RIM’s failure to understand and anticipate consumer wants and needs has led it to the price death spiral it is now in, not just in the area of tablets but in smartphones as well.  Their focus from day one has been on their technology, their bright shiny objects and not on building a consumer friendly phone.  Unless and until they get ahead of the consumer’s expectations in these markets they are doomed to be also rans and potentially out of business.  RIM needs consumer marketers leading their company now not technicians who are fascinated by the next iteration of blue sparkles.  The best marketing advice for them is to start by determining who their consumer is and then building something that meets their needs.  Incidentally their consumers may not be the same as Apple’s, in fact they would be better off if they could focus on another group but they do need to focus on the consumer and not on the product if they are going to be successful.

2 thoughts on “It’s the Consumer Stupid!

  1. Graham Robertson

    In my healthcare years, people would always say “we need more claims”. I’d always say, “what if no one wants the claims we come up with”. I’m sure they still say it. As for RIM, I don’t think they would have gone into the tablet if not for Apple’s success in it. It has nothing really to do with their brand. Also interesting, that we no longer hear the phrase “crackberry” any more. Very last year, which sadly might be the biggest sign that RIM is nearly gone.

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  2. Andrew Stodart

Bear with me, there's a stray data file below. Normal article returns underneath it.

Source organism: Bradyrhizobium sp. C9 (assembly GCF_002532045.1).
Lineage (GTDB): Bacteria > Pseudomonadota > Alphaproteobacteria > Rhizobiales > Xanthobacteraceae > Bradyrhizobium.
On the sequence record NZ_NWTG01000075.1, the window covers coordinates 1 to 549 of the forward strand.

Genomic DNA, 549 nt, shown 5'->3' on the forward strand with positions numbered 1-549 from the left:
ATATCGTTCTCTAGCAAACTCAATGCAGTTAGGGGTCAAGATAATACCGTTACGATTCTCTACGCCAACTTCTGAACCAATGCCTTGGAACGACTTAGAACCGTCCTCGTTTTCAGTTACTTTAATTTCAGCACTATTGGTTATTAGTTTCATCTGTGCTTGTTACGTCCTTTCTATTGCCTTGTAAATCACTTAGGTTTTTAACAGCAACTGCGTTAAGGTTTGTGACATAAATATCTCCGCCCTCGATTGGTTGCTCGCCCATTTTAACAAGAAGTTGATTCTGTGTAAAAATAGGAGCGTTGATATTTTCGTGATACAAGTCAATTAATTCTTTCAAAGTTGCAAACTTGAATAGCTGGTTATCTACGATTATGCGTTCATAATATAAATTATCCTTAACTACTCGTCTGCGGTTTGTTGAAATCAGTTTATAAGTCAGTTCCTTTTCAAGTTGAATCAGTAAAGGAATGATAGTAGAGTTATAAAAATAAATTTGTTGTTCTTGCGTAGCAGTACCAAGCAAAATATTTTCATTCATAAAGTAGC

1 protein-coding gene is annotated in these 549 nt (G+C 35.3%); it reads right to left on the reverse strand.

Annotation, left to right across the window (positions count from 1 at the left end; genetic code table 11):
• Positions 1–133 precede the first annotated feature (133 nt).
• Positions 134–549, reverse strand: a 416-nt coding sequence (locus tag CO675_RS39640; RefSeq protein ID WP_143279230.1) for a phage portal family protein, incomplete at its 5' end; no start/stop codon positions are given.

Graham,  I agree there is a tendency to put everything but the kitchen sink in a brand or creative strategy as well as to work really hard at trying to find a USP that may have no relevance to the consumer.  We as marketers need to be more focused in our messaging and ask the infamous “So What?” question about the benefits/ USP we chose to use in our consumer communications.

    To me the RIM problem is more about not understanding your target group’s wants and needs and more importantly who is your target group.  If you look at the commentary from their leaders their focus was on what they preceived as their technical advantages versus Apple instead of asking the “So What” question from their current consumer franchise’s perspective.

    Incidentally I think some of their recent advertising for Blackberry has done a much better job of differentiating their products and their brand through for example their focus on their keyboard versus the touch screen.  As you state this may be too little, too late.